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John Ratzenberger 'Cheers' the American Worker

John Ratzenberger 'Cheers' the American Worker

When John Ratzenberger heads to work on a movie set, it's not the other actors that have him star struck. Instead, he's impressed by all the work that goes into making his job possible.

"I'm aware of the people that built the sets and the people that made the technology for the lens on the camera," said Ratzenberger, best known for his role as mail man Cliff Clavin on "Cheers." "I appreciate the truck drivers who brought all the stuff there. Without them, I wouldn't have a job."

Ratzenberger's appreciation for the importance of laborers of all sorts has taken his career in a totally new direction.

In addition to his work as a performer – he's been in every Pixar movie ever made – he's now the entrepreneur behind an innovative new business concept aimed at addressing the shortage of skilled labor in the United States.

The program, called M.O.S.T., which stands for Mobile Outreach Skills Training, provides on-site training to workers to prepare them for skilled labor jobs.

Specifically, M.O.S.T.'s buses and RV's travel to factories or work sites across the country and, in partnership with the businesses that have retained them, train workers to do the kind of skilled labor needed by the company. Those who complete the two-week training program are guaranteed a job at the company.

Ratzenberger believes the training services are just one step in solving a much larger crisis facing America – a shortage of skilled laborers and a culture that devalues them.

"The average age of skilled workers is around 57 years old," Ratzenberger told BusinessNewsDaily. "They're going to retire and there's no one to replace them. We've all bought into philosophy that everyone's got to go to college. If you take a shop course, you're a dummy."

Ratzenberger believes Americans need to reinvest – financially and culturally – in the value of educating people to work with their hands. Without those workers, he contends, there is no one to support and maintain the country's infrastructure. It's a subject he became particularly interested in after starring in and producing his GAC television series, "John Ratzenberger's Made in America," in which he travelled the country visiting companies that make all sorts of American-made products.

The aim of M.O.S.T., which will travel wherever a factory or company needs help training potential employees, is to restore not only the skills, but dignity, to the blue collar American workforce. Not only that, but the company is able to do it much less expensively and with better results than government sponsored programs.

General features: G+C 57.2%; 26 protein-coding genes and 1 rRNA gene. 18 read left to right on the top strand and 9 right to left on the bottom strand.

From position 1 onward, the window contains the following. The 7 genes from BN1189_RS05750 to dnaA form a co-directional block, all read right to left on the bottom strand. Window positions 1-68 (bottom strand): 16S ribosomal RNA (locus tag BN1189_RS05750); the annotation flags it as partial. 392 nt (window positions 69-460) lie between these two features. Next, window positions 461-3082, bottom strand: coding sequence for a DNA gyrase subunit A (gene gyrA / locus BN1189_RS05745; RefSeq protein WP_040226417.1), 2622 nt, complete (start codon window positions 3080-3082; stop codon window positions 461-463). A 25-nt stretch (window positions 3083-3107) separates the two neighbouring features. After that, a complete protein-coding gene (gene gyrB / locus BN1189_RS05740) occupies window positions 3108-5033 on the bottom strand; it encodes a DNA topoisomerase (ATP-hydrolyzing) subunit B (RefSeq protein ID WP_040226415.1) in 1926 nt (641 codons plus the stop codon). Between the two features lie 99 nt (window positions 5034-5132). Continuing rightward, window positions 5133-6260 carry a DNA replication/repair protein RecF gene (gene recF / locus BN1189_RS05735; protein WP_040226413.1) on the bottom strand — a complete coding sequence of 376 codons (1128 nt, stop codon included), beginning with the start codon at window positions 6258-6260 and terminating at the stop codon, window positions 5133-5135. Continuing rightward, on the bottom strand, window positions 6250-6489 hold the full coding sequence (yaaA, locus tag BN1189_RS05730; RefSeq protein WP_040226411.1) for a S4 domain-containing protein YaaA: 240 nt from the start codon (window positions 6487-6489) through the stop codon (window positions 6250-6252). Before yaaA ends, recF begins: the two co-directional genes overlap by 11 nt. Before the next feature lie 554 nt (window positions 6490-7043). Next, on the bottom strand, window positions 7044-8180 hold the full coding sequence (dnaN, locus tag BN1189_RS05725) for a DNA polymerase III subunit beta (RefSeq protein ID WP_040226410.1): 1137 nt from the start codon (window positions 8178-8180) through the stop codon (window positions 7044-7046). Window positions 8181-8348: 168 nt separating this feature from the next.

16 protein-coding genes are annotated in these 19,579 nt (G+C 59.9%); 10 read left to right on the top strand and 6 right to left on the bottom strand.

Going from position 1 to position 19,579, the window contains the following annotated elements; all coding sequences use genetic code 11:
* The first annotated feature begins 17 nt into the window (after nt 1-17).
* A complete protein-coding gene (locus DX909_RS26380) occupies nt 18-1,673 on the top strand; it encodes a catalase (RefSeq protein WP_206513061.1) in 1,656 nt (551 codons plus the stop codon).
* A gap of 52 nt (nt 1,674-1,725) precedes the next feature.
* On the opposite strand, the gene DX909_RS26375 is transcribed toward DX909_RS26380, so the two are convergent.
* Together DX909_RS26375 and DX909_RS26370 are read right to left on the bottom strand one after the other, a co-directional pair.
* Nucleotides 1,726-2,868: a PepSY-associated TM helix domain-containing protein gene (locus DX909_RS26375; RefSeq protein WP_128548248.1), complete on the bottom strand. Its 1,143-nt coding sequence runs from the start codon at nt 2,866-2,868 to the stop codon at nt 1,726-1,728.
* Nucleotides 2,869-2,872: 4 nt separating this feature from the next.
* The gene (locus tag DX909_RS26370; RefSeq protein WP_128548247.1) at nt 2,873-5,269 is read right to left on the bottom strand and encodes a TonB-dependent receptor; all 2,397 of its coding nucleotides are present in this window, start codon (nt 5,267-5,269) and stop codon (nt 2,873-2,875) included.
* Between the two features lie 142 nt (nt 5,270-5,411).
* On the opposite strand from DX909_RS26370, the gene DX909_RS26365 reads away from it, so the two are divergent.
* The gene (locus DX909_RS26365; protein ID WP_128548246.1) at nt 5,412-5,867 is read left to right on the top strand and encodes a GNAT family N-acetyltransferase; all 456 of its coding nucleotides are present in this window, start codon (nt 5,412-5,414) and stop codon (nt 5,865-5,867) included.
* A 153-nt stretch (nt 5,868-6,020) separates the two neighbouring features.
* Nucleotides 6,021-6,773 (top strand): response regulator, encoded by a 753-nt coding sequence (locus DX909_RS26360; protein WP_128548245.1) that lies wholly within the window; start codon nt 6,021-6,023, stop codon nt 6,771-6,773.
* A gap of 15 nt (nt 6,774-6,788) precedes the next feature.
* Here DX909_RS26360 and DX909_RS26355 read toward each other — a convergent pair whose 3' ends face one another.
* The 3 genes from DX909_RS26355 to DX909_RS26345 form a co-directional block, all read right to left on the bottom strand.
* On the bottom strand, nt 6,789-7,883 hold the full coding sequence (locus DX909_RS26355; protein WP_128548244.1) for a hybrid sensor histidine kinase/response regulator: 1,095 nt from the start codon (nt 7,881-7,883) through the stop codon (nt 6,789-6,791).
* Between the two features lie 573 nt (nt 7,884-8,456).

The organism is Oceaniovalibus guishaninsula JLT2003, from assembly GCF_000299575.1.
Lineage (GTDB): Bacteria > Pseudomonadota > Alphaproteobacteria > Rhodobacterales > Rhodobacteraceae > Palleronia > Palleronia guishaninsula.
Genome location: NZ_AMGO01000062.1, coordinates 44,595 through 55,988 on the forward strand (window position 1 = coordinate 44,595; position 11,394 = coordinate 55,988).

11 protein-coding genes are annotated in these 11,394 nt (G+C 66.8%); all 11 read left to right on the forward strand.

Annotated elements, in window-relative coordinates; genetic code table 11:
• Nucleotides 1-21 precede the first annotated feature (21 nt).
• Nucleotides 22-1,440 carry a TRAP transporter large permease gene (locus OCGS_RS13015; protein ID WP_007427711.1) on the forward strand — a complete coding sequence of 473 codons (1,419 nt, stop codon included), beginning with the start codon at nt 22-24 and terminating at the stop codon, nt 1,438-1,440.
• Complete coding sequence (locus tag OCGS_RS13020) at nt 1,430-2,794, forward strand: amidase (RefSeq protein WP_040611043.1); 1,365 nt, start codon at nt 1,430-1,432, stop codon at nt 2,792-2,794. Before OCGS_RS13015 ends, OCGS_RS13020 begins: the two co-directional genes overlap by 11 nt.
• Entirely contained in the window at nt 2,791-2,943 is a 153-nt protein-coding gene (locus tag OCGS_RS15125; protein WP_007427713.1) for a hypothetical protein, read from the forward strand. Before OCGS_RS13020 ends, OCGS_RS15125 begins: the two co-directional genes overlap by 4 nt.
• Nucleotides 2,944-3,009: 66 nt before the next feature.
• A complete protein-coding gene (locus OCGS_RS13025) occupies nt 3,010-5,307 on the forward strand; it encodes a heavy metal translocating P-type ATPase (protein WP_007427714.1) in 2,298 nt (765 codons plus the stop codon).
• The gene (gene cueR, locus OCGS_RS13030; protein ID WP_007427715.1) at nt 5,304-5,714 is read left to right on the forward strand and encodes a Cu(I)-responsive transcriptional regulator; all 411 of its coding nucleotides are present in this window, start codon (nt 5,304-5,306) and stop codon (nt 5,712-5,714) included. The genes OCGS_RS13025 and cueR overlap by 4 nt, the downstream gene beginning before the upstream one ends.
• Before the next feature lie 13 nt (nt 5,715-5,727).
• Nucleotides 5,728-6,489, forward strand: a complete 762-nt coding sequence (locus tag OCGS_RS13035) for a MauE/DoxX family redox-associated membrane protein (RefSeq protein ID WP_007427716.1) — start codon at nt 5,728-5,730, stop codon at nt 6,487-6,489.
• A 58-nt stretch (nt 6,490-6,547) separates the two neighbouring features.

Ratzenberger said it costs $6,900 to train one employee for two weeks. So, far, 1,000 workers have completed the program and the workplace retention rate is 91  percent. Several of the program's graduates have been promoted to supervisory positions.

The company's goal is aimed at providing the skills training is needed to bridge the gap between the high unemployment rate and the number of companies that say they can't find skilled laborers.

The company's training program has also engaged a large number of veterans, who have found their military training has not translated into the private sector.

"People don't always understand the benefits of hiring a vet," Ratzenberger said.

But, the benefits of training skilled workers go beyond simply helping to address a skills gap. The need for trained, skilled manual laborers is a necessity for any civilized nation, Ratzenberger said.

You can have brain surgeons, he said, but without a plumber to keep the water running, the doctors can't wash their hands. Ratzenberger believes America's very infrastructure and economic base are threatened by the possibility that we won't have enough skilled workers to keep America running in the future.

"Someone has to fix and build and maintain and repair all those things we use every day," Ratzenberger said.

One of M.O.S.T.'s mobile units will be on display this month in New York, when Ratzenberger attends a special premier of Pixar's new movie, "Brave," a fairy tale in which, according to the Pixar web site, a young princess has to "harness all of her skills and resources…to undo a beastly curse before it is too late."

Perhaps Ratzenberger's two career paths aren't as all that different, after all.

Jeanette Mulvey

Jeanette has been writing about business for more than 20 years. She has written about every kind of entrepreneur from hardware store owners to fashion designers. Previously she was a manager of internal communications for Home Depot. Her journalism career began in local newspapers. She has a degree in American Studies from Rutgers University. Follow her on Twitter @jeanettebnd.